Our RV kitchen backsplash in our fifth wheel is a bit different from the popular peel and stick backsplash tiles that other RV owners installing in their RV kitchens. Here’s our cool DIY backsplash that is affordable and durable with a fun pop of color and texture! We also are including our step-by-step installation guide.
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RV Backsplash Upgrade for Our 5th Wheel RV Kitchen
After researching several RV backsplash options for our fifth wheel RV kitchen, we honed in on one that’s lightweight, easy to install and can be painted any color we want. And, if we choose later down the road to change the color, it’s as easy as picking up a paint brush and a half hour of our time.
So, let’s get down to showing you what we chose and simple DIY installation instructions of our newfangled RV kitchen backsplash.
RV kitchen backsplash requirements
The product used in our RV backsplash had to fit the following criteria:
- Withstand temperature
- Easy to clean
- No special tools
- Easy to install
I looked extensively at what other RV owners were using for their RV backsplash. However, they weren’t satisfying my craving for creativity and uniqueness. I’ve looked at those smart tiles or peel-n-stick tiles but they just weren’t going to meet our expectations or the look.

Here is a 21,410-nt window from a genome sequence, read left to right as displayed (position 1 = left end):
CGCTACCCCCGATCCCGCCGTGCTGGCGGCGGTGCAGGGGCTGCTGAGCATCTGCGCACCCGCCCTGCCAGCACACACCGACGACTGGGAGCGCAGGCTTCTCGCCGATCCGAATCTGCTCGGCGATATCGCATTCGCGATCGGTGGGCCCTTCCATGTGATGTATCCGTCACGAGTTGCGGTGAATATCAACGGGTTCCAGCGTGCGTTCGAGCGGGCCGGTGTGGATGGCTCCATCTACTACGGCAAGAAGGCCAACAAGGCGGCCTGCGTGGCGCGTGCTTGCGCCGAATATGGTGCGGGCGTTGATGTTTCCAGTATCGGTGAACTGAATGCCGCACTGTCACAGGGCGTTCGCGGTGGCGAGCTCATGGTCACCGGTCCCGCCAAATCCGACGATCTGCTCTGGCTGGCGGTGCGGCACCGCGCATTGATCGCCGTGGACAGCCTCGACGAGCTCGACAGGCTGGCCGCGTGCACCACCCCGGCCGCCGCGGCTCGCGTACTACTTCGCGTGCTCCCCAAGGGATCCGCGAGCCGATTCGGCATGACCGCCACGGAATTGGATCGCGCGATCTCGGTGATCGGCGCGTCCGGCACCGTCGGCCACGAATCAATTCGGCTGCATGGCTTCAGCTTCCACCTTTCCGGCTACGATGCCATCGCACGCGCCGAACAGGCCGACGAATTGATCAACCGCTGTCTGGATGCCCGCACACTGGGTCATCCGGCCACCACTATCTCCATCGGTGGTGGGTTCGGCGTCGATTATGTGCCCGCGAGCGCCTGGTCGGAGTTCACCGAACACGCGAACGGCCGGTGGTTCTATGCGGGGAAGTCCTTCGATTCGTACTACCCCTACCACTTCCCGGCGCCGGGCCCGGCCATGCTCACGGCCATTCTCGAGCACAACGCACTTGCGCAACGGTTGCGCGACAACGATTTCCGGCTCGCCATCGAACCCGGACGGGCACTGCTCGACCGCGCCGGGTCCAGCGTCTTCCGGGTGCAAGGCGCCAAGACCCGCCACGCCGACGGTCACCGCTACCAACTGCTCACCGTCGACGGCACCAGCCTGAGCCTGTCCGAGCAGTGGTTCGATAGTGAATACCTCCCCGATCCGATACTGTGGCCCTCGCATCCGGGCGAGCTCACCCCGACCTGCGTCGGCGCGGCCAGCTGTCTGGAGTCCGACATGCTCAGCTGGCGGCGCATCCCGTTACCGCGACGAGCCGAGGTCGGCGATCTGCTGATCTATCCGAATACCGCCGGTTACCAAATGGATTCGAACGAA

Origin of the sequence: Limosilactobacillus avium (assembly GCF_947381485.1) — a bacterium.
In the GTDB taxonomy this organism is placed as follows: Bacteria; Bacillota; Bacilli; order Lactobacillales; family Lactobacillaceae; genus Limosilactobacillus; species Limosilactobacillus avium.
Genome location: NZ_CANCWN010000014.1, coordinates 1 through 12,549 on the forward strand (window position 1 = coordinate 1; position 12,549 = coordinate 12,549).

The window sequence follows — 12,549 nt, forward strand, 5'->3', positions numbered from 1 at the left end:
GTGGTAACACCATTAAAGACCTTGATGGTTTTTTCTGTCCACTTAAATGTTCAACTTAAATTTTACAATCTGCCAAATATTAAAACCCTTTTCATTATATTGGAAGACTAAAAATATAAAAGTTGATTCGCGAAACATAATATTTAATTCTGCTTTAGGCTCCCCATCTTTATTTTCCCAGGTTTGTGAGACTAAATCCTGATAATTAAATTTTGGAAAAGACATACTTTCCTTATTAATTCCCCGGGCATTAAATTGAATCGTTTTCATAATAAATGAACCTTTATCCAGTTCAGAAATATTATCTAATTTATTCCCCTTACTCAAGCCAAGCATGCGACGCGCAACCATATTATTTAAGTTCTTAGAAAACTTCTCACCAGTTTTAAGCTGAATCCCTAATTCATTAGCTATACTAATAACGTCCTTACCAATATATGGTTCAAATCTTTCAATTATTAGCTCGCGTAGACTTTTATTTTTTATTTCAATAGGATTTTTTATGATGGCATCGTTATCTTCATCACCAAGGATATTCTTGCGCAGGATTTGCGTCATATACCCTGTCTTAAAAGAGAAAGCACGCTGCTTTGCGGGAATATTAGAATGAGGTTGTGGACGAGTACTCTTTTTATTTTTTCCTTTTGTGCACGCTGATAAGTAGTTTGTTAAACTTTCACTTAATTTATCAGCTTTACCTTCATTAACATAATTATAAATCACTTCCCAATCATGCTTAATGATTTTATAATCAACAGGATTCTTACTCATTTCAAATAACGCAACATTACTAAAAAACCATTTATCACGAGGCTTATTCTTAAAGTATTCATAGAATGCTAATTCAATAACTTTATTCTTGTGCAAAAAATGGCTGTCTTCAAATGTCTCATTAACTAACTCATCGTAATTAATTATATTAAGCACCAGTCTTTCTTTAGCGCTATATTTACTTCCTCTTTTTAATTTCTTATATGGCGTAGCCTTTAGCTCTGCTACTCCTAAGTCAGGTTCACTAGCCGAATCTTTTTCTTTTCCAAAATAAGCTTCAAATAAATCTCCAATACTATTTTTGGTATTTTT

While those may work for a contemporary or even a farmhouse theme, they didn’t really fit into our vividly colorful Margaritaville beach theme we were vying for.
After several hours of researching kitchen backsplash options, I came up with something totally unexpected.
RV Kitchen backsplash we chose
The backsplash product we chose is manufactured by Fasade. They are decorative thermoplastic panels made, not only to be used as a backsplash but also for ceilings and textured wall treatments.
We found Fasade’s small kiosk in The Home Depot near the flooring and tile department. However, there were a few problems.
First, they don’t stock them regularly. So, they didn’t have the amount of tiles I needed. Second, what they did have in stock were damaged or chipped by careless handling. And third, ordering them became an issue as full-time traveling RVers, it would have taken them upwards to a couple months to receive them.
On a good note though, after handling the product, I was quite satisfied with their construction and feel. I took one of their brochures back to our fifth wheel to reference their website.
Fasade has 19 different metallic-colored finishes, 16 18″ x 24″ backsplash designs, twenty-eight 4′ x 8′ wall panel designs and twenty-six 2′ x 2′ ceiling tile designs. The manufacturer also has moulding for edges and corners.
Fasade also manufactures rolls of specially made two-sided tape for these panels. I’ll explain why you will need this further down in this article.
The panels are easy to manipulate because of their flexibility. Each panel is beautifully embossed down to detail. Each 18″ x 24″ panel costs about $25 plus tax. A two-pack of the recommended adhesive tape cost about $10 plus tax.
Where to find them…